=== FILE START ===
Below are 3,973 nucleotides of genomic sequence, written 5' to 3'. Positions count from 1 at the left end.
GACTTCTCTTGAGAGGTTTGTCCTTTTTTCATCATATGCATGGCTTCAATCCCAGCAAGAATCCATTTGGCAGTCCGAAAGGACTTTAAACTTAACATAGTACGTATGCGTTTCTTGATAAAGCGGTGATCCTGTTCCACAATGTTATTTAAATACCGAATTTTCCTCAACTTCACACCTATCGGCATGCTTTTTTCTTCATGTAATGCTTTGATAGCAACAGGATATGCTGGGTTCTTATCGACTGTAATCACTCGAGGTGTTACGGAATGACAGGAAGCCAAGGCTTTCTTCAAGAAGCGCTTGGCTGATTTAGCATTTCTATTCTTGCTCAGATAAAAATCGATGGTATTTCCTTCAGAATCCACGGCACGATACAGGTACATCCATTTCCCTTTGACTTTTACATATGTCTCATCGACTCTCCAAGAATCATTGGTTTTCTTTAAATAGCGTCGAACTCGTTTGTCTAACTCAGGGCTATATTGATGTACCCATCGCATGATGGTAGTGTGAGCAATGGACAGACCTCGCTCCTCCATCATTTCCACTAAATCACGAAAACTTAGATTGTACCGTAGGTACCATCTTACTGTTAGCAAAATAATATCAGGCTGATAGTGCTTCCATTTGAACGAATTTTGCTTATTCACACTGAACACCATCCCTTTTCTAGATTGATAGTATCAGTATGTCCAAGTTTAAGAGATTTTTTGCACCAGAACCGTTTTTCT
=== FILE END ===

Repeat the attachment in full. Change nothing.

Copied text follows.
Below are 3,973 nucleotides of genomic sequence, written 5' to 3'. Positions count from 1 at the left end.
GACTTCTCTTGAGAGGTTTGTCCTTTTTTCATCATATGCATGGCTTCAATCCCAGCAAGAATCCATTTGGCAGTCCGAAAGGACTTTAAACTTAACATAGTACGTATGCGTTTCTTGATAAAGCGGTGATCCTGTTCCACAATGTTATTTAAATACCGAATTTTCCTCAACTTCACACCTATCGGCATGCTTTTTTCTTCATGTAATGCTTTGATAGCAACAGGATATGCTGGGTTCTTATCGACTGTAATCACTCGAGGTGTTACGGAATGACAGGAAGCCAAGGCTTTCTTCAAGAAGCGCTTGGCTGATTTAGCATTTCTATTCTTGCTCAGATAAAAATCGATGGTATTTCCTTCAGAATCCACGGCACGATACAGGTACATCCATTTCCCTTTGACTTTTACATATGTCTCATCGACTCTCCAAGAATCATTGGTTTTCTTTAAATAGCGTCGAACTCGTTTGTCTAACTCAGGGCTATATTGATGTACCCATCGCATGATGGTAGTGTGAGCAATGGACAGACCTCGCTCCTCCATCATTTCCACTAAATCACGAAAACTTAGATTGTACCGTAGGTACCATCTTACTGTTAGCAAAATAATATCAGGCTGATAGTGCTTCCATTTGAACGAATTTTGCTTATTCACACTGAACACCATCCCTTTTCTAGATTGATAGTATCAGTATGTCCAAGTTTAAGAGATTTTTTGCACCAGAACCGTTTTTCT